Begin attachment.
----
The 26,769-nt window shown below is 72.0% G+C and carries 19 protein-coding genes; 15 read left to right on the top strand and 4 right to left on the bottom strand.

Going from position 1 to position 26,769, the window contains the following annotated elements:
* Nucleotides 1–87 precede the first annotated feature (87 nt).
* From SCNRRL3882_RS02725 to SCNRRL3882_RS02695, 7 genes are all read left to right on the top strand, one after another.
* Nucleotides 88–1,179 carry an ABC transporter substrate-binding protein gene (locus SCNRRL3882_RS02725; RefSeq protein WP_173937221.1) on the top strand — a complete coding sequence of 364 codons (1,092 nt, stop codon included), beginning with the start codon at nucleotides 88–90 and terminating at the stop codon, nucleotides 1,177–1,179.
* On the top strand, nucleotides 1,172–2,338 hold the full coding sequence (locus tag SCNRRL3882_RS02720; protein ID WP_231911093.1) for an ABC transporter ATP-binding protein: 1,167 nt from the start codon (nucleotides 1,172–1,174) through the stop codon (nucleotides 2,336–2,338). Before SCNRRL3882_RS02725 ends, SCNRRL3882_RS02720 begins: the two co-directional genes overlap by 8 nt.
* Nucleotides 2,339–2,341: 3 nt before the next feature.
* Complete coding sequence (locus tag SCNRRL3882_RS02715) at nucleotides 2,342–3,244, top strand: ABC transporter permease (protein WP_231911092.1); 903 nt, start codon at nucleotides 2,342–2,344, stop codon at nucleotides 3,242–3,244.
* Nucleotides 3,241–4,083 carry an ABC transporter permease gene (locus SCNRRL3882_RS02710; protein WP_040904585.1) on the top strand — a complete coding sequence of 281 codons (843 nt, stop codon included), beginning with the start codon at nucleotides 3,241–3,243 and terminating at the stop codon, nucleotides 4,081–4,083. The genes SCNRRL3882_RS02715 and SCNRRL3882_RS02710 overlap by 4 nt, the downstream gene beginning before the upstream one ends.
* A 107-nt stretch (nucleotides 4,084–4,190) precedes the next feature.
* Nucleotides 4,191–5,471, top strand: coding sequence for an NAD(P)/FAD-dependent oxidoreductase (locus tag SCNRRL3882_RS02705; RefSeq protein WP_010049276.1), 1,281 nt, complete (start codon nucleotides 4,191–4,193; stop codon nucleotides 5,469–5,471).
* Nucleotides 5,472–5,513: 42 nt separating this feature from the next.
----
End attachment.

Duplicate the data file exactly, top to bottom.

The 26,769-nt window shown below is 72.0% G+C and carries 19 protein-coding genes; 15 read left to right on the top strand and 4 right to left on the bottom strand.

Going from position 1 to position 26,769, the window contains the following annotated elements:
* Nucleotides 1–87 precede the first annotated feature (87 nt).
* From SCNRRL3882_RS02725 to SCNRRL3882_RS02695, 7 genes are all read left to right on the top strand, one after another.
* Nucleotides 88–1,179 carry an ABC transporter substrate-binding protein gene (locus SCNRRL3882_RS02725; RefSeq protein WP_173937221.1) on the top strand — a complete coding sequence of 364 codons (1,092 nt, stop codon included), beginning with the start codon at nucleotides 88–90 and terminating at the stop codon, nucleotides 1,177–1,179.
* On the top strand, nucleotides 1,172–2,338 hold the full coding sequence (locus tag SCNRRL3882_RS02720; protein ID WP_231911093.1) for an ABC transporter ATP-binding protein: 1,167 nt from the start codon (nucleotides 1,172–1,174) through the stop codon (nucleotides 2,336–2,338). Before SCNRRL3882_RS02725 ends, SCNRRL3882_RS02720 begins: the two co-directional genes overlap by 8 nt.
* Nucleotides 2,339–2,341: 3 nt before the next feature.
* Complete coding sequence (locus tag SCNRRL3882_RS02715) at nucleotides 2,342–3,244, top strand: ABC transporter permease (protein WP_231911092.1); 903 nt, start codon at nucleotides 2,342–2,344, stop codon at nucleotides 3,242–3,244.
* Nucleotides 3,241–4,083 carry an ABC transporter permease gene (locus SCNRRL3882_RS02710; protein WP_040904585.1) on the top strand — a complete coding sequence of 281 codons (843 nt, stop codon included), beginning with the start codon at nucleotides 3,241–3,243 and terminating at the stop codon, nucleotides 4,081–4,083. The genes SCNRRL3882_RS02715 and SCNRRL3882_RS02710 overlap by 4 nt, the downstream gene beginning before the upstream one ends.
* A 107-nt stretch (nucleotides 4,084–4,190) precedes the next feature.
* Nucleotides 4,191–5,471, top strand: coding sequence for an NAD(P)/FAD-dependent oxidoreductase (locus tag SCNRRL3882_RS02705; RefSeq protein WP_010049276.1), 1,281 nt, complete (start codon nucleotides 4,191–4,193; stop codon nucleotides 5,469–5,471).
* Nucleotides 5,472–5,513: 42 nt separating this feature from the next.